The golden ratio is the larger root of the equation

φ² − φ − 1 = 0.

By analogy, **golden ratio primes** are prime numbers of the form

*p* = φ² − φ − 1

where φ is an integer. To put it another way, instead of solving the equation

φ² − φ − 1 = 0

over the real numbers, we’re looking for prime numbers *p* where the equation can be solved in the integers mod *p*. [1]

## Application

When φ is a large power of 2, these prime numbers are useful in cryptography because their special form makes modular multiplication more efficient. (See the previous post on Ed448.) We could look for such primes with the following Python code.

from sympy import isprime for n in range(1000): phi = 2**n q = phi**2 - phi - 1 if isprime(q): print(n)

This prints 19 results, including *n* = 224, corresponding to the golden ratio prime in the previous post. This is the only output where *n* is a multiple of 32, which was useful in the design of Ed448.

## Golden ratio primes in general

Of course you could look for golden ratio primes where φ is not a power of 2. It’s just that powers of 2 are the application where I first encountered them.

A prime number *p* is a golden ratio prime if there exists an integer φ such that

*p* = φ² − φ − 1

which, by the quadratic theorem, is equivalent to requiring that *m* = 4*p* + 5 is a square. In that case

φ = (1 + √*m*)/2.

Here’s some code for seeing which primes less than 1000 are golden ratio primes.

from sympy import primerange def issquare(m): return int(m**0.5)**2 == m for p in primerange(2, 1000): m = 4*p + 5 if issquare(m): phi = (int(m**0.5) + 1) // 2 assert(p == phi**2 - phi - 1) print(p)

By the way, there are faster ways to determine whether an integer is a square. See this post for algorithms.

(Update: Aaron Meurer pointed out in the comments that SymPy has an efficient function `sympy.ntheory.primetest.is_square`

for testing whether a number is a square.)

Instead of looping over primes and testing whether it’s possible to solve for φ, we could loop over φ and test whether φ leads to a prime number.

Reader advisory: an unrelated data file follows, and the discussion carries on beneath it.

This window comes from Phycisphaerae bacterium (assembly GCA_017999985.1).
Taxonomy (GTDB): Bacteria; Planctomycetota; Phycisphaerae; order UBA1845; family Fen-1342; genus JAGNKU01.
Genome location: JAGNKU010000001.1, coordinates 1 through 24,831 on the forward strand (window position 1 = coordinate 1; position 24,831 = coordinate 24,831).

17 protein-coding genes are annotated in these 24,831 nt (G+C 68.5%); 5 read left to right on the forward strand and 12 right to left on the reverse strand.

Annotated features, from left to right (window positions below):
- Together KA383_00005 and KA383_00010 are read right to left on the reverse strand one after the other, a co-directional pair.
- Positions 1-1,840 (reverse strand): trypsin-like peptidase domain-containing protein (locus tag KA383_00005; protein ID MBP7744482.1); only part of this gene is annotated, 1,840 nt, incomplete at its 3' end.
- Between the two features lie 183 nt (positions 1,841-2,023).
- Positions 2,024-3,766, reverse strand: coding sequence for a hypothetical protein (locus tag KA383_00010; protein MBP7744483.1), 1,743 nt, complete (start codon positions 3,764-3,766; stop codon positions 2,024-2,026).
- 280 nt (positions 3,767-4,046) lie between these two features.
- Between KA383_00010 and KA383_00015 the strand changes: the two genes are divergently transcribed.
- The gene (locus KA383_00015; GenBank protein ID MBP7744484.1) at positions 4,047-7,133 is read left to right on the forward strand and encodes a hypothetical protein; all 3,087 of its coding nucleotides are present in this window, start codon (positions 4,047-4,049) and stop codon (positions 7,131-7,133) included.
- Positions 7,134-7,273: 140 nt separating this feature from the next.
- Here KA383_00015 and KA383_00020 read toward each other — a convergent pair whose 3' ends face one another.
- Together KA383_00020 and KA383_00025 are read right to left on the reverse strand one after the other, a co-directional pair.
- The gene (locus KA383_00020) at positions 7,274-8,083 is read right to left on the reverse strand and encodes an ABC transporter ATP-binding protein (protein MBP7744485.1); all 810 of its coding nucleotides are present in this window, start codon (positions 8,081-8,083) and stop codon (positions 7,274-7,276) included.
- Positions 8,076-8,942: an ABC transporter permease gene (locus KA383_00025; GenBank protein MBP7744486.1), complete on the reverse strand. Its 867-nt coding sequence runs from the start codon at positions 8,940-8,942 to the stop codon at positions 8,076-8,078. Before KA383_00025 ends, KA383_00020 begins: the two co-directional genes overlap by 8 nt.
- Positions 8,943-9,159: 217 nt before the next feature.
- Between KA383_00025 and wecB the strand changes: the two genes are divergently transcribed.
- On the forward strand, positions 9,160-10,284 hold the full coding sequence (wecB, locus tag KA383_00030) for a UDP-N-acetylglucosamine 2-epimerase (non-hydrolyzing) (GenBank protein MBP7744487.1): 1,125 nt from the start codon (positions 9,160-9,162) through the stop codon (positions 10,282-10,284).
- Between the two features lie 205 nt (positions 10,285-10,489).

for phi in range(1000): p = phi**2 - phi - 1 if isprime(p): print(phi, p)

## Examples

The smallest golden ratio prime is *p* = 5, with φ = 3.

Here’s a cute one: the pi prime 314159 is a golden ratio prime, with φ = 561.

The golden ratio prime that started this rabbit trail was the one with φ = 2^{224}, which Mike Hamburg calls the Goldilocks prime in his design of Ed448.

## Related posts

[1] If *p* = φ² − φ − 1 for some integer φ, then φ² − φ − 1 = 0 (mod *p*). But the congruence can have a solution when *p* is not a golden ratio prime. The following code shows that the smallest example is *p* = 31 and φ = 13.

from sympy import primerange from sympy.ntheory.primetest import is_square for p in primerange(2, 100): m = 4*p + 5 if not is_square(m): for x in range(p): if (x**2 - x - 1) % p == 0: print(p, x) exit()

SymPy has sympy.ntheory.primetest.is_square that performs those faster algorithms.

John, in your opening paragraph you seem to be tacitly saying that every prime that *divides* a number of the form n^2-n-1 can actually be *written* in the form k^2-k-1 (since the former condition is equivalent to the mod-p solvability of the equation). Is there an easy way to see that this fact is true? Or are you not claiming this?

Cf https://oeis.org/A002328

Did you know that you can perfectly map a three dimensional Torus using modular arithmetic and it turns out each new torus is a square of prime. This also gets into 4th dimensional maps using the same modular calculations for a Tesseract. I’ve got ideas about the golden mean as a vector matrix to unify functions and immediately found your article.